I been thinking a lot about depression these days. Partly because the sad ends of because of the sad ends of Kate Spade and Anthony Bourdain shined a spotlight on the topic and partly because Leslie Kelly and I are giving a talk on Battling Writing Demons at RWA2018 in Denver. As a result, my desk is littered with articles on writers and mental illness.
Make no mistake. Depression is a mental illness.
Those of us who live with it will tell you that chronic depression follows us like a shadow. It is always lurking, waiting to wrap us in darkness. Keeping the shadow at bay is a constant battle. Medication and therapy help, but we have to remain diligent in using the tools we’ve learned. Grow complacent and the shadow will slip past your defenses.
Sorry if that sounds dramatic. Depression, however, liar that it is, feels dramatic. It takes all your negative thoughts and magnifies them. Small problems feel huge. Small flaws become ugly gaping crevices that can never be fixed.
The funny thing is, for all its dramatic trappings, depression is often invisible. After the tragedies of last week, there was a lot of talk about the warning signs of suicide. As important as that is, it’s also important to note that a lot of suffers don’t get to the point of suicide. In fact, you many not even know we have depression. We get up every morning, and go about our day. We carry on with a smile and friendly conversation with nary a mention of the negative thoughts racing through our head. Only our closest of friends might get a note hinting at the darkness.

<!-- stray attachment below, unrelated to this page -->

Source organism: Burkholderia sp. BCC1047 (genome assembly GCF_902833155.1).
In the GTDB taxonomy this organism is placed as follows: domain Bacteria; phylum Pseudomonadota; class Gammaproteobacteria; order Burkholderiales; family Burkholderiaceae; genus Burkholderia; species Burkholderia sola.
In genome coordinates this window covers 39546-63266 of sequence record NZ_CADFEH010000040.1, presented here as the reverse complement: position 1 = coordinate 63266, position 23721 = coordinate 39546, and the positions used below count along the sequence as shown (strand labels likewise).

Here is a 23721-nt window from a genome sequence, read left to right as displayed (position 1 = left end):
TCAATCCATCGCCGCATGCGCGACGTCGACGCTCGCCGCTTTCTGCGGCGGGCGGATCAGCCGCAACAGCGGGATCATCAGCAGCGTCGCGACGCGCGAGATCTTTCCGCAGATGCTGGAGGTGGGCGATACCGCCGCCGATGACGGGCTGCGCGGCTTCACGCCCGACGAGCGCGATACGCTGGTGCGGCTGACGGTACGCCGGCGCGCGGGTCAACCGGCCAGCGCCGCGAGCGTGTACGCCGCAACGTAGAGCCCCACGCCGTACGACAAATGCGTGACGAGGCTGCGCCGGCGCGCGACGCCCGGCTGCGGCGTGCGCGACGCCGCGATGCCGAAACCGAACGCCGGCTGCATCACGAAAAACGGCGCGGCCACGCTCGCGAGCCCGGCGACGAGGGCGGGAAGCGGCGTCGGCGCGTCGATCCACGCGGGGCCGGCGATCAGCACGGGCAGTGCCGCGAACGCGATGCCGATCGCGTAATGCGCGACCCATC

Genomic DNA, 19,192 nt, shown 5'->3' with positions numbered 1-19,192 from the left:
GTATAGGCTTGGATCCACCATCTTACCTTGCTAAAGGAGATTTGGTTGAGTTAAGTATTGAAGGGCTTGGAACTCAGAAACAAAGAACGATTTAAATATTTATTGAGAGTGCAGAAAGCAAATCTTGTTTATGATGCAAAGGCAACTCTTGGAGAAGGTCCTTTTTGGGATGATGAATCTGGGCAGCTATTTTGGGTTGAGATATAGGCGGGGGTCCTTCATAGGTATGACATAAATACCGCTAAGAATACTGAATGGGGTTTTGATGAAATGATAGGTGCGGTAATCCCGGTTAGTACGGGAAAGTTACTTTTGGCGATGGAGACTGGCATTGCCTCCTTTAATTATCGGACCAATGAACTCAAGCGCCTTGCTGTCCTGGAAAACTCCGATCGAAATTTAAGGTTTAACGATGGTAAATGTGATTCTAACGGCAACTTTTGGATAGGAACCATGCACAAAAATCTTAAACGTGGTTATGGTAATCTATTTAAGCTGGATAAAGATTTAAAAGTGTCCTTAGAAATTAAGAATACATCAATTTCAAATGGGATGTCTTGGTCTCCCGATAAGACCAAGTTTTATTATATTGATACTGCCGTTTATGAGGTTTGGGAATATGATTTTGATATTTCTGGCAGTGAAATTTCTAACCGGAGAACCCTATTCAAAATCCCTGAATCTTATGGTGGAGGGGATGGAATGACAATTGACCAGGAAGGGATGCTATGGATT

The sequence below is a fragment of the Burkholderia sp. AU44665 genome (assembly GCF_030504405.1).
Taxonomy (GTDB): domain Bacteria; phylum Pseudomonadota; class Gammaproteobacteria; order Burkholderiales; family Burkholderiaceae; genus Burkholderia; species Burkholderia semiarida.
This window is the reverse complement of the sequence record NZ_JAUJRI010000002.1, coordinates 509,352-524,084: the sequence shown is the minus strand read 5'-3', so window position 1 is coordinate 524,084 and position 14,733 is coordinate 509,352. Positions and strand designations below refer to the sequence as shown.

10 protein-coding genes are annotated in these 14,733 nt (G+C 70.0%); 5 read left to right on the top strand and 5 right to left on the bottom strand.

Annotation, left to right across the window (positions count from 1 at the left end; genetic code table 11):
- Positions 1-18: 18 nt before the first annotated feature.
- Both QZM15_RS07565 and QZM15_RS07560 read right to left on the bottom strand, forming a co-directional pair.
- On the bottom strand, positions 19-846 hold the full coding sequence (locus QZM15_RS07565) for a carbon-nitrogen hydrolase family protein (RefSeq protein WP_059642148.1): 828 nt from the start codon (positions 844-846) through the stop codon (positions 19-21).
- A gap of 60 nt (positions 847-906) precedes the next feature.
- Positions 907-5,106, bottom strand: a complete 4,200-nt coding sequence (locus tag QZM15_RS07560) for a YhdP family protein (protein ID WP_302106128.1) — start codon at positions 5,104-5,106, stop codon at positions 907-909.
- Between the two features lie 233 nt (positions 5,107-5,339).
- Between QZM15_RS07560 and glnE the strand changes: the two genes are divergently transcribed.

Why am I mentioning all of this?
Because I think it’s important for those of us fighting the battle speak up. So that others know they aren’t alone. Shadows fade in the light. The more we speak up – the more we support one another – the brighter the light. It’s time to stop treating depression as something that’s dealt with alone in our rooms.
If you’re a writer plan on attending the RWA Annual Conference in Denver, I hope you’ll attend Slaying the Mental Demons on Thursday morning. Leslie and I are planning a very candid discussion about writing and mental illness, including a look at why writers are so prone to mental illness, and what we can do to help one another.
In the meantime, have a wonderful week. Seek out the sunshine and enjoy!